Donor Advised Funds

Welcome to this month’s Philanthropy blog – this month, Joe Crome, Senior Manager at Charities Aid Foundation (CAF) shares his expertise on the topic of Donor Advised Funds, and how this relatively little-known term is increasingly becoming the mechanism of choice for donors looking to make their gifts strategically.


Donor Advised Funds – Why this giving vehicle could make your donations go further

In 2021, charitable giving in the UK totalled £10.7bn, reflecting the significant generosity shown by people even when recovering from a global pandemic. Although giving levels overall generally remain the same year on year, methods of philanthropy continue to change and evolve as the needs of modern donors develop.

One example is the rise of the Donor Advised Fund (or DAF for short). The term may not be familiar to many readers, but they represent an important part of the philanthropy ecosystem, with £610m donated into Donor Advised Funds in 2020 alone.

But what is a DAF?

A Donor Advised Fund is a charitable giving account held under the umbrella of a registered charity, who administer the account on behalf of the donor. This fund acts as a one-stop shop for the giving needs of the individual, enabling them to make tax effective, irrevocable charitable contributions into the fund, and then recommend for the fund to be invested or make grants on to charities that they suggest over time.

Donor Advised Funds are an excellent alternative to establishing your own charitable foundation, as the process is quicker and usually more cost effective, enabling your charitable giving to go further. Additionally, by working with a fund provider, you can take advantage of the expertise and experience of philanthropic professionals who can not only guide you with your giving, but will also take on all of the risk, reporting, accounting and regulatory requirements, meaning that the donor can enjoy all of the benefits without the administrative burden.

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In the United States, Donor Advised Funds have become established vehicles, with over $47bn donated during 2020 – accounting for 10% of total giving during that year! In the UK, the term is unfamiliar to many, but DAFs are growing rapidly. So, what are some of the other benefits?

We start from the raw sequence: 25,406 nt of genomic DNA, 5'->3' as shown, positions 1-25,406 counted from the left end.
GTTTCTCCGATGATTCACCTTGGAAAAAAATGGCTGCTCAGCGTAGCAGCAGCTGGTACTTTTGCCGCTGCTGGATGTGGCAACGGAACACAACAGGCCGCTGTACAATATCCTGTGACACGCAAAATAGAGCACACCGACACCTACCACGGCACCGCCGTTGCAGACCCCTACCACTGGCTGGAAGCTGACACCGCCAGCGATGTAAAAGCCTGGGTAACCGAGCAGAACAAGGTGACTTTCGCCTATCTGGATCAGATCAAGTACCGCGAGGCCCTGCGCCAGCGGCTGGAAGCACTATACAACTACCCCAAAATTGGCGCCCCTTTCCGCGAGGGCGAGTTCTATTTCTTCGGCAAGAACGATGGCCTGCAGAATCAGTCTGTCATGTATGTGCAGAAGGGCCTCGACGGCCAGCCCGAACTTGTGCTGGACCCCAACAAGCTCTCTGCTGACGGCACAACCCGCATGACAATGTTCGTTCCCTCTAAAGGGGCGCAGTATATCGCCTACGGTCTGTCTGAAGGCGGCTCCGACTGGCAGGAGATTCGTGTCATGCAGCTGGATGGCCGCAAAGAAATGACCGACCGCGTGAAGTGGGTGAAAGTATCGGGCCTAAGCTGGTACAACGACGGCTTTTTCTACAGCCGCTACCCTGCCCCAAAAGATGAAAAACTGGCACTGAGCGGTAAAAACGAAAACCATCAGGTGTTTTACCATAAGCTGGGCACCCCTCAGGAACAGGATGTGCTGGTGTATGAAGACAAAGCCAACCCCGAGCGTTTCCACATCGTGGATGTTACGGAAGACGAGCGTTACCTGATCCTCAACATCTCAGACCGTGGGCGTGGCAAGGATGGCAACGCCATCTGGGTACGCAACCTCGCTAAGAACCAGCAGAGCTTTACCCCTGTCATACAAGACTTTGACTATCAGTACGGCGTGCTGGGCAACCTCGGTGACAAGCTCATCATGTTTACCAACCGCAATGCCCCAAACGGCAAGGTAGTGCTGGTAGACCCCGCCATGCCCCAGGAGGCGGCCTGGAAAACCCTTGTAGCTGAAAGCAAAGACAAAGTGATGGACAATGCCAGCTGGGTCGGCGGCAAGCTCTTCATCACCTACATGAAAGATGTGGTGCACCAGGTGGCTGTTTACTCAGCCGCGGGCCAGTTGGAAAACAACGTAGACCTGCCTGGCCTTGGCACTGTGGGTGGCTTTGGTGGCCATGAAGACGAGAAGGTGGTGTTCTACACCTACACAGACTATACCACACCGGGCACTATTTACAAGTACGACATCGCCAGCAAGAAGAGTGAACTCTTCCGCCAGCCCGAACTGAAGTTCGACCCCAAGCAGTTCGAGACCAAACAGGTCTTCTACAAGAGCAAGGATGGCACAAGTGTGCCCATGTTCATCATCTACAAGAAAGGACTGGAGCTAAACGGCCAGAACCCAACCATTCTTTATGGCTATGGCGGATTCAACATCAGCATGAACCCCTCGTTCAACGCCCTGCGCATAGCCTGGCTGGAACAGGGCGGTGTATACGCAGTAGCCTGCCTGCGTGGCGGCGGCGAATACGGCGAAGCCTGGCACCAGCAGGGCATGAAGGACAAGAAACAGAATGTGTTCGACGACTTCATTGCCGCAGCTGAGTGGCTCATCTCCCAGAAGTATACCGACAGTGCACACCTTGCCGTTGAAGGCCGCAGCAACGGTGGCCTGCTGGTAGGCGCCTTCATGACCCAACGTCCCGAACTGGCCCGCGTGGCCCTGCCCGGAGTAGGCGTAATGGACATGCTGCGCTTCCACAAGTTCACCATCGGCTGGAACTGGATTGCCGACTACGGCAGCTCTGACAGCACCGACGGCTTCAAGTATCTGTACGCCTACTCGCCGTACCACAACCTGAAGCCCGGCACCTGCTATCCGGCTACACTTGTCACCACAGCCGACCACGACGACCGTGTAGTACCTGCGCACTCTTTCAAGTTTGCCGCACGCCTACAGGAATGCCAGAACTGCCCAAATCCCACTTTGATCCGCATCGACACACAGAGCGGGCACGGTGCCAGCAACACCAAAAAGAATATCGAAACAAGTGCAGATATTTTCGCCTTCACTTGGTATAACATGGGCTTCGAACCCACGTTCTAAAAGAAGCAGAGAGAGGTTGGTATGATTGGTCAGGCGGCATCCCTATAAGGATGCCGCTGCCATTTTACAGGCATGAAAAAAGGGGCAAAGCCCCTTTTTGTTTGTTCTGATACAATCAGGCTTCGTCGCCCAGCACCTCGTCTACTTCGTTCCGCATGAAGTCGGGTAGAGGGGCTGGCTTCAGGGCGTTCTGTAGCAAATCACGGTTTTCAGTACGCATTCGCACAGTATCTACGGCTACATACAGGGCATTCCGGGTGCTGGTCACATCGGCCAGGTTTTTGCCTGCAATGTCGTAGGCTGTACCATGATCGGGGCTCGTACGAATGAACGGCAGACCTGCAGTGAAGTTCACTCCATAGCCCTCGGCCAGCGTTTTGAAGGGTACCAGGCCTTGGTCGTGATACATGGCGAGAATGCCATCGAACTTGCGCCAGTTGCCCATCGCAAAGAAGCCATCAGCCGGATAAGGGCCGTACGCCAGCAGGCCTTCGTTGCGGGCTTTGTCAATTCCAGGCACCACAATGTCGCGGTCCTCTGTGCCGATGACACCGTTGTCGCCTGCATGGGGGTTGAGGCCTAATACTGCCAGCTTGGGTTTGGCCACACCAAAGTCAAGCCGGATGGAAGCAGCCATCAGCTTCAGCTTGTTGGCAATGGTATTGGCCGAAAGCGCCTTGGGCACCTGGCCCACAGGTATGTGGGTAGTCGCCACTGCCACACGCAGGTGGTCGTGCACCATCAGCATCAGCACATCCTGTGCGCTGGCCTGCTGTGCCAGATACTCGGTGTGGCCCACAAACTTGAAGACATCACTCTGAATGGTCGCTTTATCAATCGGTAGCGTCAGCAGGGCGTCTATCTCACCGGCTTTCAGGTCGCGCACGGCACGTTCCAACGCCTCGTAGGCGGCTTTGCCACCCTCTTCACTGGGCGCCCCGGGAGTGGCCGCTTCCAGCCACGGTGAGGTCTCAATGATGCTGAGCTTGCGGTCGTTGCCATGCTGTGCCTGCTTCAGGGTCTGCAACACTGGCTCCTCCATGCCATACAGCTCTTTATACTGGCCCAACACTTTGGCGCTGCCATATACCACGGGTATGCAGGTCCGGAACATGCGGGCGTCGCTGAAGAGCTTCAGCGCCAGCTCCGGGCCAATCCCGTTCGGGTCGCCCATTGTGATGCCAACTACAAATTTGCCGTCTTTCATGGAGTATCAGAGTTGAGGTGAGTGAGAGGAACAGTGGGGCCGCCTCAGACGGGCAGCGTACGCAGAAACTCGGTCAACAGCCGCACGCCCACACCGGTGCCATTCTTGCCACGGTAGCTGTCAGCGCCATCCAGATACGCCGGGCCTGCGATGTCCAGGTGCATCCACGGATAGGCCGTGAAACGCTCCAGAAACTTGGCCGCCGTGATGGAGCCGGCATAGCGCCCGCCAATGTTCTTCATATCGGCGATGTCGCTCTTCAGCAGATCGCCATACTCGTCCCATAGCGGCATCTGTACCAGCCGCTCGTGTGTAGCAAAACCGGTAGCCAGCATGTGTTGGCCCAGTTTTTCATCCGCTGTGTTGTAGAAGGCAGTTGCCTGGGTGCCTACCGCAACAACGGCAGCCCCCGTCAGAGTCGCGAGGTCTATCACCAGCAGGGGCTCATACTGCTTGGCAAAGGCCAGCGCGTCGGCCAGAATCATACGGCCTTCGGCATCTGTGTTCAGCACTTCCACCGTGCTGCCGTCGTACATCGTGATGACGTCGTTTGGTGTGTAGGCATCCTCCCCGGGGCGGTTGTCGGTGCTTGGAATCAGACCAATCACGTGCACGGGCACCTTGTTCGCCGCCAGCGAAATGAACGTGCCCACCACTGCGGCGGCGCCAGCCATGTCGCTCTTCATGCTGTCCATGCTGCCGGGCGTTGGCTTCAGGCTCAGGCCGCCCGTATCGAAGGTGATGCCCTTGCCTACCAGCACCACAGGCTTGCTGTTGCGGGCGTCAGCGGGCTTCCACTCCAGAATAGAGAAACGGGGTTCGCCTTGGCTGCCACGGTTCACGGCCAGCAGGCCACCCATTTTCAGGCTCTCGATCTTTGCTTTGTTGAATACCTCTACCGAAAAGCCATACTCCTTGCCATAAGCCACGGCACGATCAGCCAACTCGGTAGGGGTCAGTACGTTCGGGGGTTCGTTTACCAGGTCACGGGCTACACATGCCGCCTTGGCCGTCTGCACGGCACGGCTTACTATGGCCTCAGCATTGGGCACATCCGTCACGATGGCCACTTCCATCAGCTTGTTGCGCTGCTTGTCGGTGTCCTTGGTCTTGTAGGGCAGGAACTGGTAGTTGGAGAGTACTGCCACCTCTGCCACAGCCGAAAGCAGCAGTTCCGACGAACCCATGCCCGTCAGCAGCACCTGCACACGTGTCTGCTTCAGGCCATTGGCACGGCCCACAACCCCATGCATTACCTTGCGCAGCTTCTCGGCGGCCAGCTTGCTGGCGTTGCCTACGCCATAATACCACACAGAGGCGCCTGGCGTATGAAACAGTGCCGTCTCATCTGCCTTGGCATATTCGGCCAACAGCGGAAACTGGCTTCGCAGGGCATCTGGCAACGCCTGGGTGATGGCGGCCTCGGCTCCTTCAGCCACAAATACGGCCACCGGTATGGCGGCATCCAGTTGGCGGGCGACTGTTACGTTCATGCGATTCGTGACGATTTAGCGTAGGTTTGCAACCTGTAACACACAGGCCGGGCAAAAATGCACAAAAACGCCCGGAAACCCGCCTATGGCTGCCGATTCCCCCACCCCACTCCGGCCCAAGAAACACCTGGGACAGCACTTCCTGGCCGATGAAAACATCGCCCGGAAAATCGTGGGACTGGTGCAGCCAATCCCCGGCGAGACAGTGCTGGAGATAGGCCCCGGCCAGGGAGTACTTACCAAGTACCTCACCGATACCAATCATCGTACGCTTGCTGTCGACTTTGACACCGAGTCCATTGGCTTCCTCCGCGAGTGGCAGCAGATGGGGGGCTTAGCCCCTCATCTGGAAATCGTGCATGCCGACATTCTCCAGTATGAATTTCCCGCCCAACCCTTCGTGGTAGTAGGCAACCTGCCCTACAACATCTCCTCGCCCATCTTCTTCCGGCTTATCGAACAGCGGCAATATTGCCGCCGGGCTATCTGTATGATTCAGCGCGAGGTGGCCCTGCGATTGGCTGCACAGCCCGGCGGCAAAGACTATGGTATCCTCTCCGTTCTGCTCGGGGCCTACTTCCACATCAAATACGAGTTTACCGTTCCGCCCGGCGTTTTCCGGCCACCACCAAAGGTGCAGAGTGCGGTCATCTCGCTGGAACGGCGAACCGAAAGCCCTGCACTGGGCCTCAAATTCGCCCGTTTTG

• For those who pay tax in the US and UK, some providers offer DAFs which enable donors to claim tax relief in both jurisdictions, meaning more can ultimately be given to charities.
  • Donors can remain anonymous, which can be particularly important to those making large gifts or high-profile individuals. The grants are made by the provider, who will only reveal your identity to the recipient charity if permitted.
  • Donors can give non-cash assets such as shares, property, artwork and more. Many charities are not enabled to receive non-cash gifts, so using a DAF enables clients to donate assets most suitable and tax efficient for their circumstances, thereby maximising the amount which can be granted on to the charities that they recommend.
  • Some DAFs enable donors to appoint successors to their fund, and leave gifts in their estate, so families can take a long-term outlook for their giving.
  • Donors can give to overseas charities. By working with a provider with the right expertise, you can make a UK tax-effective charitable gift (including Gift Aid where eligible), and then request to grant to an overseas charity. The provider will carry out the necessary due diligence to ensure the recipient organisation would be recognised as an equivalent charity and that the charitable purpose of the gift would be preserved, in accordance with UK tax rules.


Donor Advised Funds are a powerful and growing tool for philanthropists and are often recommended as the best choice for those considering a more strategic option for their charitable giving.

joe crome



Author – Joe Crome, Senior Manager at Charities Aid Foundation (CAF).



CAF offers giving services and donor advised funds for individuals and corporates in the United Kingdom, USA and Canada, and also offers a Donor Advised Fund for US/UK dual tax payers. Visit to find out more.



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